This morning I have spent way too much time searching the internet for a statistic in a book. The statistic is that “Depression affects as much as 80% of the population [of Inuit peoples of Greenland]” the book is Andrew Solomon’s The Noonday Demon.
As you might have thought, I started this investigation in the notes section of the book, but for this statistic, nothing. There were references to papers on suicide – and just googling Greenland suicide rates brings up a multitude of scary reports declaring Greenland’s suicide rate to be particularly worryingly high. Depression is referenced in such papers as a factor in suicide. However, I have nothing on the actual rates of clinical (also known as major) depression in the Inuit peoples of Greenland or any context on the original statistic.
Then again, I am sceptical about rates for such things anyway
After all, there is no official record of me ever being depressed and the only official record of me being sexually abused is the little red flag that I asked to be placed on my health record.
During the winter months, the Inuit people stay inside, in their usually small houses keeping close to keep warm. The book explains that “In these circumstances of enforced intimacy, there is no place for complaining or talking about problems or for anger and accusations. The Inuit simply have a taboo against complaining. They are silent and brooding or they are storytellers given to laughter, or they talk about conditions outside and the hunt, but they almost never speak of themselves. Depression, with concomitant hysteria and paranoia, is the price paid for the intense communality of Inuit lives.”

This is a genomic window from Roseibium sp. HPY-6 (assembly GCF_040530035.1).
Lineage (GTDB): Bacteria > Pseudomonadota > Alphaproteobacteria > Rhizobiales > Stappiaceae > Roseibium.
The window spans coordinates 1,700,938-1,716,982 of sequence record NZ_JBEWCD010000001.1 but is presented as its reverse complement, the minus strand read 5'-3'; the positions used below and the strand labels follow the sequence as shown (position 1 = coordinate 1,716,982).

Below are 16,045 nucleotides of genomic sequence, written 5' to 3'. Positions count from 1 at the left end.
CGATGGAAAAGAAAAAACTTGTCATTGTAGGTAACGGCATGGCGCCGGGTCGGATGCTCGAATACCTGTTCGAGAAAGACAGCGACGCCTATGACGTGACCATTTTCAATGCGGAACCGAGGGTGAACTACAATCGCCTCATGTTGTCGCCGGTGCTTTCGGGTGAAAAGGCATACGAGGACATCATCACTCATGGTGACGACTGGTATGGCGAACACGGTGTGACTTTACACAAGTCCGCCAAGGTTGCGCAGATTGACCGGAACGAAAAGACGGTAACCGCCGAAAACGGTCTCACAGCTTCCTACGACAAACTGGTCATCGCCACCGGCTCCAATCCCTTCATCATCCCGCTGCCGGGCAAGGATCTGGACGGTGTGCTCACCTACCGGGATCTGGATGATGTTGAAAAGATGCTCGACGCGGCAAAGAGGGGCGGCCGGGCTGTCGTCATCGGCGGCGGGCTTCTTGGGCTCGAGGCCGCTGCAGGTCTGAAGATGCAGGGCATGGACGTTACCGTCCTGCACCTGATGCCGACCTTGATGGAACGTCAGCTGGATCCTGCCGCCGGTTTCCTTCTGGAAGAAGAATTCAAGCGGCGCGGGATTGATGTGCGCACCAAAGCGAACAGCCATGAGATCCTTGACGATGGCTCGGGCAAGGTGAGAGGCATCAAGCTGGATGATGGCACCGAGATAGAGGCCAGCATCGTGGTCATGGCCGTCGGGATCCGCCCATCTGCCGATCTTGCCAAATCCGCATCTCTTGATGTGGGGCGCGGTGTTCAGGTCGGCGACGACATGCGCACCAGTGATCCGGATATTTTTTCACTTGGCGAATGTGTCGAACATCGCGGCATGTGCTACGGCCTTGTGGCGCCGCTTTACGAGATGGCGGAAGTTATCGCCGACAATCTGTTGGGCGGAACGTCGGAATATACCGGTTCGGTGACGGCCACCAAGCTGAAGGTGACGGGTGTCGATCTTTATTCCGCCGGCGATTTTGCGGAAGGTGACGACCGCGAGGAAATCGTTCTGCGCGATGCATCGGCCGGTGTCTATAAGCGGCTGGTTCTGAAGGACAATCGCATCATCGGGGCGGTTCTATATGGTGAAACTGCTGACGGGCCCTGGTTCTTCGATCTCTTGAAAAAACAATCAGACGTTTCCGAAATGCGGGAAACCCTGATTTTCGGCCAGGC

The other day, I stood in the living room and jumped up and down
A grand simultaneous two-footed stomp – and made an angry noise. My housemate glanced up from his phone and gave me a questioning look asking, ‘What in heaven’s name are you doing?’. I apologised and said, in Spanish, that I had to release some of my frustration at our current situation so that it wouldn’t pop up in my dreams. He nodded and went back to his phone.
The next morning our conversation went something like this
Him: How many people did you kill last night?
Me: Zero. I told you. With the ‘ragghh’ no bad dreams.
‘How many people did you kill last night’ is a reference to a morning some months back when I looked worse for wear and couldn’t speak Spanish very well and eventually explained that I was shaking off an unpleasant dream in which I’d become rather murderous. ‘How many people did you kill last night’ means ‘how did you sleep?’. It’s an invitation to express how I am.
If we don’t have safe, civilised ways to acknowledge our emotions, they will either show themselves in unsafe, less-civilised manners or submerge themselves silently within and we will become numb. Acting in an unsafe, less-civilised manner is a shortcut to relationship destruction and becoming numb is the highway to depression.
Last week I stood on the beach and threw rocks at the sea.
All of us have just lost an incredible amount of our freedom
Many of us have lost much of what gives us meaning in any given week. There is a tremendous amount to feel angry about, frustrated with and much to grieve. Then there’s the anxiety that’s churning through our bloodstream. I have ulcers in my mouth, my skin looks horrific and those muscles around my neck and shoulders are stupidly tense. Routines have shattered and relationships (both with those people whom we can’t see and those whom we are now seeing much too much of) are going to be tested. Rationally I understand the need for social distancing. Yet it’s against my instincts. My body believes that acceptance is conveyed with touch and that if no one is picking the fleas out of my fur then something is terribly wrong.
The fact that everyone is currently facing the same horrible challenge doesn’t negate any individual’s emotions. It is not self-pitying to grieve the loss that we are going through. It’s entirely reasonable to be ridiculously anxious when faced with tremendous uncertainty.
There was a dead sea lion on the beach. The vultures had gored out its eyes.